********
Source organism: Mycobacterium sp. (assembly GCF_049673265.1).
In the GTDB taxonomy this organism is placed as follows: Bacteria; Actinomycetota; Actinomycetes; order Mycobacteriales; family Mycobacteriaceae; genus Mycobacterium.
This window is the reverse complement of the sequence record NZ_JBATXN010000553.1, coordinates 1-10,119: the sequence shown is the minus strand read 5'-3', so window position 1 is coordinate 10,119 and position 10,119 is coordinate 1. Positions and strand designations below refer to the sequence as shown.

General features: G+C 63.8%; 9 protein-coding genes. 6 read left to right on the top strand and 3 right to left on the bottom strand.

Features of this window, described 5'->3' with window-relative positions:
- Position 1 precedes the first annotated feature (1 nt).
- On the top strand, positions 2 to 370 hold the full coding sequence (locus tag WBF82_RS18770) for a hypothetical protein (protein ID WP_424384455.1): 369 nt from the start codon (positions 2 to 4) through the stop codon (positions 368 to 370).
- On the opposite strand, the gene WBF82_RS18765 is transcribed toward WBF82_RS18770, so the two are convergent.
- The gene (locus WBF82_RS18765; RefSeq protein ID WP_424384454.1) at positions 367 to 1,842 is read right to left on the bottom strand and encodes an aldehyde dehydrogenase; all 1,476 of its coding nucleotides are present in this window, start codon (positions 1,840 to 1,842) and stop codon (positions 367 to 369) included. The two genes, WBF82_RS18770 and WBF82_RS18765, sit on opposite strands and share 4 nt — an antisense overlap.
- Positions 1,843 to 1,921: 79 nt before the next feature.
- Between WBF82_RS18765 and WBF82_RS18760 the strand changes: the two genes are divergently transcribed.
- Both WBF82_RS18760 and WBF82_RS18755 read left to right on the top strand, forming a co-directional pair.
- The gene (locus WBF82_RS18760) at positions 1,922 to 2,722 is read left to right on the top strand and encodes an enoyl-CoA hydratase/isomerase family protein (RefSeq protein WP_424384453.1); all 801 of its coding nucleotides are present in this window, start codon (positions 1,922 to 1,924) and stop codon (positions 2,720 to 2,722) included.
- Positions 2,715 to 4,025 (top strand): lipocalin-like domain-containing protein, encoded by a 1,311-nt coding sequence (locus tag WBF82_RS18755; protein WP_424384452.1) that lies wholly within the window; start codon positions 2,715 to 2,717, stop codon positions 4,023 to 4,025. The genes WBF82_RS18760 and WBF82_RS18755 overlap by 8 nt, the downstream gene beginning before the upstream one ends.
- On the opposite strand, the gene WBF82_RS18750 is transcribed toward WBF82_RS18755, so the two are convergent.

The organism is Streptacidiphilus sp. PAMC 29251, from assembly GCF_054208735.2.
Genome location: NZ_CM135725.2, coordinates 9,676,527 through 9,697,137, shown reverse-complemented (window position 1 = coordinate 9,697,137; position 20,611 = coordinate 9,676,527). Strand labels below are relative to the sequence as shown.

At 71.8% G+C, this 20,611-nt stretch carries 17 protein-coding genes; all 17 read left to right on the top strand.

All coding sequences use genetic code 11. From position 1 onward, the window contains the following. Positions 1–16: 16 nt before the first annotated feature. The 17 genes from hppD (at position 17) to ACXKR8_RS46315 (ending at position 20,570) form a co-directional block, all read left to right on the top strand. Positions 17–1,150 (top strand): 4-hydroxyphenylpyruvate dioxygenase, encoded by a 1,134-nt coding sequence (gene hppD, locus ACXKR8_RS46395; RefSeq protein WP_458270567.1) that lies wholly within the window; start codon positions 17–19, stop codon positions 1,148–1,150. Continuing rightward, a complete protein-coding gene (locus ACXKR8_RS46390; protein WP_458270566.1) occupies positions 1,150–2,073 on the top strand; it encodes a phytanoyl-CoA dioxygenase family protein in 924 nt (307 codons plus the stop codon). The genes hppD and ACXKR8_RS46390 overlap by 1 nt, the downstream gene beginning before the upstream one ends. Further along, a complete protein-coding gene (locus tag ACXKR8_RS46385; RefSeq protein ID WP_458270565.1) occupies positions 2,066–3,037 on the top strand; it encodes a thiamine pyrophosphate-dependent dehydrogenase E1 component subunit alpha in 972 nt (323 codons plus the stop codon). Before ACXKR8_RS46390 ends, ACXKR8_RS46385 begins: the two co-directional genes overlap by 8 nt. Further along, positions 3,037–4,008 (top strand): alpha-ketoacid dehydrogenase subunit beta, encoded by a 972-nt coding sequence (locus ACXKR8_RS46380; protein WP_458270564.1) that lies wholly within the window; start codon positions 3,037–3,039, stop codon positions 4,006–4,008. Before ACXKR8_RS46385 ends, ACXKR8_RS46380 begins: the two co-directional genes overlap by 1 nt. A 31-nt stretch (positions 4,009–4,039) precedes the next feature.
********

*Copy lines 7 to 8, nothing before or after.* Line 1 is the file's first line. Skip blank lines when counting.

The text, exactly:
- On the top strand, positions 2 to 370 hold the full coding sequence (locus tag WBF82_RS18770) for a hypothetical protein (protein ID WP_424384455.1): 369 nt from the start codon (positions 2 to 4) through the stop codon (positions 368 to 370).
- On the opposite strand, the gene WBF82_RS18765 is transcribed toward WBF82_RS18770, so the two are convergent.